Then, he got sick, a prolonged respiratory thing, and he regressed. Completely. We let it slide, because he was so sick for so long. But when he got well, he was defiantly anti-potty. We tried again and again, but gave up after countless messes. We would literally run out of underwear and clothes. It’s been  SO frustrating.

Babyboy is now five years old. He’ll be going to kindergarten! We HAVE to get him out of diapers.

What’s more, Babygirl is three and a half, and we know she can do this.

So, I took a vacation day last Friday, and we tried again. This time, Hubby, Nana and I decided we would train both kids at the same time, and we would NOT back down.

Hubby is somewhat of an artist, and he drew pictures similar to the ones below. We filled a bowl with small candy prizes, similar to past attempts.

But, one new tactic: If anyone had an accident, they had to go “bottomless” until they could use the potty successfully. This proved to be the clutch motivator for Babyboy. He HATED being nekked from the waist down, even in the privacy of home.

And, as Babygirl really grasped the concept rather quickly, he saw how much positive attention and praise she was getting, and we think that was also a motivator.

We had many, many accidents the first two days. We stuck close to home and we stuck to our guns. (SO glad we have the “super-sanitary” cycle on the washing machine… ) Sunday was better.

Monday, Hubby dropped them both at “summer camp”.  They’re doing four weeks of full days at Babygirl’s private preschool, which is familiar to Babyboy (and better yet, they are familiar with him). We’ve been talking this up for weeks, that they were going to camp, that most of the kids in their groups would be using the toilet (which is true), and they they needed to as well.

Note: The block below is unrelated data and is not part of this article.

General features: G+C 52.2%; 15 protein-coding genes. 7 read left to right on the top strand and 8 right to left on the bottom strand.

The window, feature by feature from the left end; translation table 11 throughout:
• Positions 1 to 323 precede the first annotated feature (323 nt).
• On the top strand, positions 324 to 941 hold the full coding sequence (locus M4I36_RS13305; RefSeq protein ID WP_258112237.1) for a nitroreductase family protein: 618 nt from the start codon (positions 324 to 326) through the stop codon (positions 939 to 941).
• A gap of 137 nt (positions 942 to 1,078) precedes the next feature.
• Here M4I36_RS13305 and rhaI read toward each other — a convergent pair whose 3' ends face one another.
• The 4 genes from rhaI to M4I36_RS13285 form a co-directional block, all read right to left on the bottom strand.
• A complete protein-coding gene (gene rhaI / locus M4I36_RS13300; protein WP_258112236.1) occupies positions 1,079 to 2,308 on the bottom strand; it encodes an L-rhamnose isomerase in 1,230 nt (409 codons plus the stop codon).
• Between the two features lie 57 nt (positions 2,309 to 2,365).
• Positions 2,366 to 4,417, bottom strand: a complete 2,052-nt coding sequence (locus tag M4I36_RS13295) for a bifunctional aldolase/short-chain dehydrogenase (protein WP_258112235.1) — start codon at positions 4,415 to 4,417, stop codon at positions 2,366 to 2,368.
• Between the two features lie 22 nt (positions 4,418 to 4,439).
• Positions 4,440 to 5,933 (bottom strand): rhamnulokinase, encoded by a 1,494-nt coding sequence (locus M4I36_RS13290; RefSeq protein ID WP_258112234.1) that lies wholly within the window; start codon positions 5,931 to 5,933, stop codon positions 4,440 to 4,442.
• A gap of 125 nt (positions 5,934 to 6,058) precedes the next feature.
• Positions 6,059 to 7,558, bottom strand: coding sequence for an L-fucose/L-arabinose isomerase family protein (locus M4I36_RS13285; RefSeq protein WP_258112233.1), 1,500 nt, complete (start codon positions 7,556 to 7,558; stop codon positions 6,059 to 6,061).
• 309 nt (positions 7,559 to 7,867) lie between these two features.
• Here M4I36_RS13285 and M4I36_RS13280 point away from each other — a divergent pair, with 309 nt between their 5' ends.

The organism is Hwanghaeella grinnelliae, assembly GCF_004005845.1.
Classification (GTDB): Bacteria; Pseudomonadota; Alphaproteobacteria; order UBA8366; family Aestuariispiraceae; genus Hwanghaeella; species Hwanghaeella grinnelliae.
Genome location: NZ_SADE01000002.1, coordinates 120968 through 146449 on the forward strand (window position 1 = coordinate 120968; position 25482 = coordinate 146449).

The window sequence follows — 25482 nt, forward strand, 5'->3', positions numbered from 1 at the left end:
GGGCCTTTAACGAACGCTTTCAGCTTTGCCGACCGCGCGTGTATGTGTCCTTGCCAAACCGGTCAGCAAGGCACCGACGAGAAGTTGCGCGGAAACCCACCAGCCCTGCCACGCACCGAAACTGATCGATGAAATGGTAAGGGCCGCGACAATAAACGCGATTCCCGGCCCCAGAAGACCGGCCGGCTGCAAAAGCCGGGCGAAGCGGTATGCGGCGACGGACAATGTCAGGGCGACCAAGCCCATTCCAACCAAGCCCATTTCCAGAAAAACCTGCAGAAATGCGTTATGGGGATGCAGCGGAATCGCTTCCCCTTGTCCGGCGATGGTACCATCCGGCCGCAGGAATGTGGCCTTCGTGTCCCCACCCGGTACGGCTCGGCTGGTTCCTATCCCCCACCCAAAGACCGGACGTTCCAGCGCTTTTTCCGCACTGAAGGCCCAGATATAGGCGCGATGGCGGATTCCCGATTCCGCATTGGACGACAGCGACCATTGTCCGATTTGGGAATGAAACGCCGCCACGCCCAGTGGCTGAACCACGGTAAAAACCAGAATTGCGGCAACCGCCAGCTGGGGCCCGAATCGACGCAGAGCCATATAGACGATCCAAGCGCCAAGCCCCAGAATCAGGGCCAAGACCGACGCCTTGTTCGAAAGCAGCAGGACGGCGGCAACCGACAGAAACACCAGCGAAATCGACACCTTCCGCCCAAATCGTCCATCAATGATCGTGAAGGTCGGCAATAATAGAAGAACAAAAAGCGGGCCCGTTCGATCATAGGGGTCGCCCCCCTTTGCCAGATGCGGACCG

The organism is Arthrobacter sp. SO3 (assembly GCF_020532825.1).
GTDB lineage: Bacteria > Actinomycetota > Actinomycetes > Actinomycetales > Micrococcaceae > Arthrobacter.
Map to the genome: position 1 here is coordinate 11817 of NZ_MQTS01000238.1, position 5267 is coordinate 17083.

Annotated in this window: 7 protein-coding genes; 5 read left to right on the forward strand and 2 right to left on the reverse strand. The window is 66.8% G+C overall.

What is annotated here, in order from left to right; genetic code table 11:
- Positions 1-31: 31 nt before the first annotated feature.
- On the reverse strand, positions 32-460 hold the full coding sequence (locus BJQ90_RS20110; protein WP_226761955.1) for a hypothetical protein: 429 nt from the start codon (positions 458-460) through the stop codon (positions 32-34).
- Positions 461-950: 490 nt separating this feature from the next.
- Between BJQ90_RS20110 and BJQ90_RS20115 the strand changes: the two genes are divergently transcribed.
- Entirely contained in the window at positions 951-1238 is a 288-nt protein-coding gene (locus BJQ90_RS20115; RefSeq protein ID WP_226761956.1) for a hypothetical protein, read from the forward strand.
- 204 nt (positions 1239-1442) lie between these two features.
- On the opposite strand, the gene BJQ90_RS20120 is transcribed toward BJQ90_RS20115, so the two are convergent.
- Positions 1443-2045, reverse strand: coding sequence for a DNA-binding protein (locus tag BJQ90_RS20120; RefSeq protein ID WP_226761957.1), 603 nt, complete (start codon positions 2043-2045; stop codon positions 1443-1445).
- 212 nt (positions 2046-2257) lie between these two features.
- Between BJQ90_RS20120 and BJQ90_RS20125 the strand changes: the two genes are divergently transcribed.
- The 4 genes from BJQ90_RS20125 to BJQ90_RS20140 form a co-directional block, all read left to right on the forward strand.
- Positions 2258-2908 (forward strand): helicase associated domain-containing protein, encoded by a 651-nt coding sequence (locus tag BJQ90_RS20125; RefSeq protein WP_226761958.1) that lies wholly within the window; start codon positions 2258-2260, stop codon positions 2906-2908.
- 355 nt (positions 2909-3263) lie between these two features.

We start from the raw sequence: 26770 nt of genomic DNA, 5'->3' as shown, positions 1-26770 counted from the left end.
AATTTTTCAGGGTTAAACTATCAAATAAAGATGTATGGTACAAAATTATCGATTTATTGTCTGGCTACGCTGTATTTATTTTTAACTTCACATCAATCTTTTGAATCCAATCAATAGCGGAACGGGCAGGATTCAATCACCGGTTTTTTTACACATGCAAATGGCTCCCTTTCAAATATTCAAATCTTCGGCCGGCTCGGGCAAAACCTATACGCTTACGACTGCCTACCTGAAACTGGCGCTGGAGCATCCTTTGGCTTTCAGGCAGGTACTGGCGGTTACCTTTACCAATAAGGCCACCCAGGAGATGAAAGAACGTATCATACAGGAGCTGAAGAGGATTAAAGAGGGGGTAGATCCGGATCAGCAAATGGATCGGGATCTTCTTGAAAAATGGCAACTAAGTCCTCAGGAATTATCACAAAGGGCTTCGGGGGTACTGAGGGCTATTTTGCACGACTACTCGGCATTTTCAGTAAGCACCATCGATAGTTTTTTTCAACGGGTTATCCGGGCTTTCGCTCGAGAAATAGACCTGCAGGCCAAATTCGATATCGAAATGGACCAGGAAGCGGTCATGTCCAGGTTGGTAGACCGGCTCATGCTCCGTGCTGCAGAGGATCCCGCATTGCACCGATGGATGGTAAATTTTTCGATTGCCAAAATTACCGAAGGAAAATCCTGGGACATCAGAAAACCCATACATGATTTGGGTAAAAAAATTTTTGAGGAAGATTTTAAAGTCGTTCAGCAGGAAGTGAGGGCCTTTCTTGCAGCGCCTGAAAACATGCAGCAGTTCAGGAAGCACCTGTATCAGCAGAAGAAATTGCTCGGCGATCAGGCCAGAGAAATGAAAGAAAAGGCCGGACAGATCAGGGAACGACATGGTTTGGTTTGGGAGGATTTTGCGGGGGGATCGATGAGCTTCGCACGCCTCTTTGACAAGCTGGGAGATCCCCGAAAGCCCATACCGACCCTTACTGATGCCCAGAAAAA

That Monday morning drop-off was tough. Babyboy flipped out. He wouldn’t let Hubby leave… But, a classmate of his from special ed was in his group, and one of Babygirl’s former teachers who he recognized was his group leader. They put Babygirl in his group, initially, as well. With all of these familiar faces, he calmed down.

The report at the end of the day? He ended up having a great time, and he had NO accidents, at school or at Nana’s after school. No messes, until he got home… Big mess. Oh well.

Today went similarly well, with only one accident; Babyboy, at home again.

Babygirl has got the hang of it. She’s in love with her Disney Princess underwear. Babyboy has almost got it. He’s developing a pride in this new skill that everyone’s so excited about. Both of them have. They’ve been announcing to family, friends and neighbors:  “I did poopie and peepee on the potty today!” They’re relishing the praise and the high-fives.

We hope it lasts this time. But, we don’t have any daytime diapers left, so, unless we break down and buy another box, we’re done with diapers… Done with diapers… It’s like, a dreamy mantra. Done with diapers…after 365 days…   potty-training-autism

1 Comment

Filed under Uncategorized

Challenging Cases And Self-Doubt

It’s only Tuesday, and I’ve already seen several challenging cases this week. So much so, that I can’t sleep. I keep reviewing salient details and email communications in my head, worrying over what I may have missed, or how I may have come across. Did I screw up? Is this patient going to be okay? Does the specialist think I’m a dumbass?